A North Carolina man who walked into a church last week armed with a rifle, returned to the scene Sunday.
But this time, it was to apologize to pastor Larry Wright whose quick thinking and compassion averted what could have been a tragic scene at the Fayetteville church on New Year’s Eve.
As local TV station WRAL interviewed Wright Sunday, the man returned to the church while cameras were rolling. Still wearing a hospital armband, the man, who asked not to be identified, made the church his first stop after being released from the medical facility where he was taken by police.
Cameras caught the exchange between the pastor and the gunman, who said he had been dealing with multiple challenges. A veteran with PTSD, the man said he was unable to afford his medication, his wife had been diagnosed with a debilitating disease and the couple was struggling financially. The man, a convicted felon, said he was given the gun and he thought he could dispose of it at the church without getting into trouble, according to WRAL.
Wright, a city councilman and retired Army sergeant first class, had been speaking to the congregation about senseless violence when the man entered Heal the Land Outreach Ministries, startling the 60 or so people in attendance.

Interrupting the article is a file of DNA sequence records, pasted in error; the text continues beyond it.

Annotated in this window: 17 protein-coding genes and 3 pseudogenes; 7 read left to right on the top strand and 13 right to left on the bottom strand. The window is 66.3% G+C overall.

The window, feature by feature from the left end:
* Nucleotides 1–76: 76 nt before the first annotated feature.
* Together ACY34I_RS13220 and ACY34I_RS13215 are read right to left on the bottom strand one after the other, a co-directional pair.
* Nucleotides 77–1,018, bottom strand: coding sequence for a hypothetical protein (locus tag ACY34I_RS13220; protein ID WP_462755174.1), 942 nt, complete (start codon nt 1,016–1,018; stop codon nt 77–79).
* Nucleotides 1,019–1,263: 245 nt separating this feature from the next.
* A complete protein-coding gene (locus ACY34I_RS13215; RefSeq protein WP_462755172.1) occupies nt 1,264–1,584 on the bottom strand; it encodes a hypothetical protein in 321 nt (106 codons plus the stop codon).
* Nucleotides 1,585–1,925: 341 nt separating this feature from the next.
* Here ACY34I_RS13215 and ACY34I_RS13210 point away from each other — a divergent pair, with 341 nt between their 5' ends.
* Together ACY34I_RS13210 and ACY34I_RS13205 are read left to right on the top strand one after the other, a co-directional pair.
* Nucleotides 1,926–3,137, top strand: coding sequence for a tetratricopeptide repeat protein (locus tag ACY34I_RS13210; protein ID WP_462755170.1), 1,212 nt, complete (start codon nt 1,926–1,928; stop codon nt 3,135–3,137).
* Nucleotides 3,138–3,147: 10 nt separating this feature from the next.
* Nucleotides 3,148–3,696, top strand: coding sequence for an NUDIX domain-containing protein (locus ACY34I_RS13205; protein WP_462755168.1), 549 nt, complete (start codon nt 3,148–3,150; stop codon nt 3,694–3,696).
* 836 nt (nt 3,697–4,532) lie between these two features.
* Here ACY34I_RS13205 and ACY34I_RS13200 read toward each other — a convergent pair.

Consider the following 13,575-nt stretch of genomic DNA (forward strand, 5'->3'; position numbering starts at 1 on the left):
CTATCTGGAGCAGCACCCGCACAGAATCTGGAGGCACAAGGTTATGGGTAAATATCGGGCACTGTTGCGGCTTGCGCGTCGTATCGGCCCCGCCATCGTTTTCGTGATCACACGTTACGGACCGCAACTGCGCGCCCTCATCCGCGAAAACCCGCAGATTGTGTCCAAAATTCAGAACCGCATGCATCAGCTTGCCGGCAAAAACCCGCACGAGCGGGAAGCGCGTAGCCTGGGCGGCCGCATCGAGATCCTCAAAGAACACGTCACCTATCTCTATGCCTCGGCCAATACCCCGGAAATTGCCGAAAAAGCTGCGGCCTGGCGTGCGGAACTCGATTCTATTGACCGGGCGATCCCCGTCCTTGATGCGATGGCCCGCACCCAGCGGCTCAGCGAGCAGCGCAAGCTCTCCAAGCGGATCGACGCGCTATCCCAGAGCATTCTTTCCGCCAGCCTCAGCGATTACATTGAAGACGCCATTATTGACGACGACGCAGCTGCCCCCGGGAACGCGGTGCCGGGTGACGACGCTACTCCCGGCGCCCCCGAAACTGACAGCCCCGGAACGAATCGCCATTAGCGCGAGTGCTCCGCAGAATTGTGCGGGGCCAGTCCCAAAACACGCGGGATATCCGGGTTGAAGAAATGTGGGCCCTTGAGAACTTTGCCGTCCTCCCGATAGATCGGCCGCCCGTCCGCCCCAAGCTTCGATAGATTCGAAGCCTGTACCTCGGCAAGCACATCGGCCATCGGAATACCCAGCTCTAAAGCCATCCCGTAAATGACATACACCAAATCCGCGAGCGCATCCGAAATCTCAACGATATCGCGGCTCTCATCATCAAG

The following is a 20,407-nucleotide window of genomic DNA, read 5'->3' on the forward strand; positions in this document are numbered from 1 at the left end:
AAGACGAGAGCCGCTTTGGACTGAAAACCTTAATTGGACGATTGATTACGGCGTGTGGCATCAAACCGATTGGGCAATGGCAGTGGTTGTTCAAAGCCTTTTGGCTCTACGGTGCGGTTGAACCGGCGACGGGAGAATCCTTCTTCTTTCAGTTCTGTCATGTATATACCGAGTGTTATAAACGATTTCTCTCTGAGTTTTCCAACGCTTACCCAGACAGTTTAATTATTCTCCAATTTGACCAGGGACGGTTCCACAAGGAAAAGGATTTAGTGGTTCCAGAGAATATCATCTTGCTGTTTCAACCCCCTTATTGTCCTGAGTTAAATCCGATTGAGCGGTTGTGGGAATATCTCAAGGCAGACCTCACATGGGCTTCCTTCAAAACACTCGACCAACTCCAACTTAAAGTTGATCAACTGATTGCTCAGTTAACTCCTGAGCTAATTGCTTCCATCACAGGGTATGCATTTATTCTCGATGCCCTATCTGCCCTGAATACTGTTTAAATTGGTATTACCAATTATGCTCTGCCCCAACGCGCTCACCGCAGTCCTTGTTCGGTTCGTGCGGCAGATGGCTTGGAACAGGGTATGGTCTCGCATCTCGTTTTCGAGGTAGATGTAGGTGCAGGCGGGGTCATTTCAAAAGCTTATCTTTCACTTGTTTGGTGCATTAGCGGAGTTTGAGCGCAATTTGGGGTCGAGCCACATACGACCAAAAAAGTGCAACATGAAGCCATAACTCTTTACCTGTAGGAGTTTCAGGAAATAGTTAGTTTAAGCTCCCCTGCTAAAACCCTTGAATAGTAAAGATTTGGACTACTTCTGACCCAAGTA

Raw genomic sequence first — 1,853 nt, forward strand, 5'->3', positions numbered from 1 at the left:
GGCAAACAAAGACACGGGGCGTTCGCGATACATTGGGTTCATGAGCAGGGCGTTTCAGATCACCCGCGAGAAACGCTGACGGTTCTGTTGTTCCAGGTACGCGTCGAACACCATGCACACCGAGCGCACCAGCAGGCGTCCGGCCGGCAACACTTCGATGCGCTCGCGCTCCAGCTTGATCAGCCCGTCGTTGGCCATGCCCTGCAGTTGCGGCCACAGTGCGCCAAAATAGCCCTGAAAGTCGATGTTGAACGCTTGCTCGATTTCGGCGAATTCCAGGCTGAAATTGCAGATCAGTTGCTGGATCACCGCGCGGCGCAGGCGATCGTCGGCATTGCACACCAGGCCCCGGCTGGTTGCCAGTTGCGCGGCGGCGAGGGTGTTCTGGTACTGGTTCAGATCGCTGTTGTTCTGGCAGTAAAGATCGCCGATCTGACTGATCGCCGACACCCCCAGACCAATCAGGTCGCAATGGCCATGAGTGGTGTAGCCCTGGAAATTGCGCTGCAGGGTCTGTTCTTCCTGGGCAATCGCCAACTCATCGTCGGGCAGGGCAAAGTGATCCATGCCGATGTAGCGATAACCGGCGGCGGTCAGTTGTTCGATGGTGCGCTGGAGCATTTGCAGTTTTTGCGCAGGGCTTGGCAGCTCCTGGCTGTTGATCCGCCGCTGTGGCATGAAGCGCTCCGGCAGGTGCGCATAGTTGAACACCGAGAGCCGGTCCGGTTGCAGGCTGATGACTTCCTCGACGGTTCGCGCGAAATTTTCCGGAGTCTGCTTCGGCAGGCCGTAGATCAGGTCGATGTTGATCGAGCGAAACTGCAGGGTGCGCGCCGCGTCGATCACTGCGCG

Wright noticed he had a semi-automatic assault rifle in one hand and a loaded ammunition clip in the other, according to the Fayetteville Observer.
Wright stepped off the platform and approached the man, who continued to walk toward the front of the church with the rifle pointed in the air.
“Can I help you,” the 57-year-old pastor calmly asked the man.
“If he was belligerent, I was going to tackle him,” said the 6-foot-2 and 230 pounds, retired soldier according to the Observer. Instead, the man asked for prayer.
Wright, a second-term city councilman and pastor for 16 years, took the rifle away and handed it to a deacon. He patted the man down and had four other deacons embrace the man in an effort to make him feel welcome. He then asked the man to sit in the front pew.
Though someone had called 911, the police were asked to wait outside so Wright could finish the service. “I didn’t want to interrupt the service,” Wright said, adding that the gunman came up at the end during the altar call and asked for salvation.
Taylor Morgan, a church member, told WRAL that her first thought when she saw the gunman was of the Charleston church shooting. “I didn’t see anything but this big rifle,” she said.
The Fayetteville Police Department took the unidentified man to a medical center as a voluntary commitment, reported the Observer.
During an interview with WRAL, the pastor noticed the man at the door and asked that he be allowed to come in to the church. Wright embraced the man,who was not facing charges, and spoke to him about how he could join the church and be part of its outreach work.
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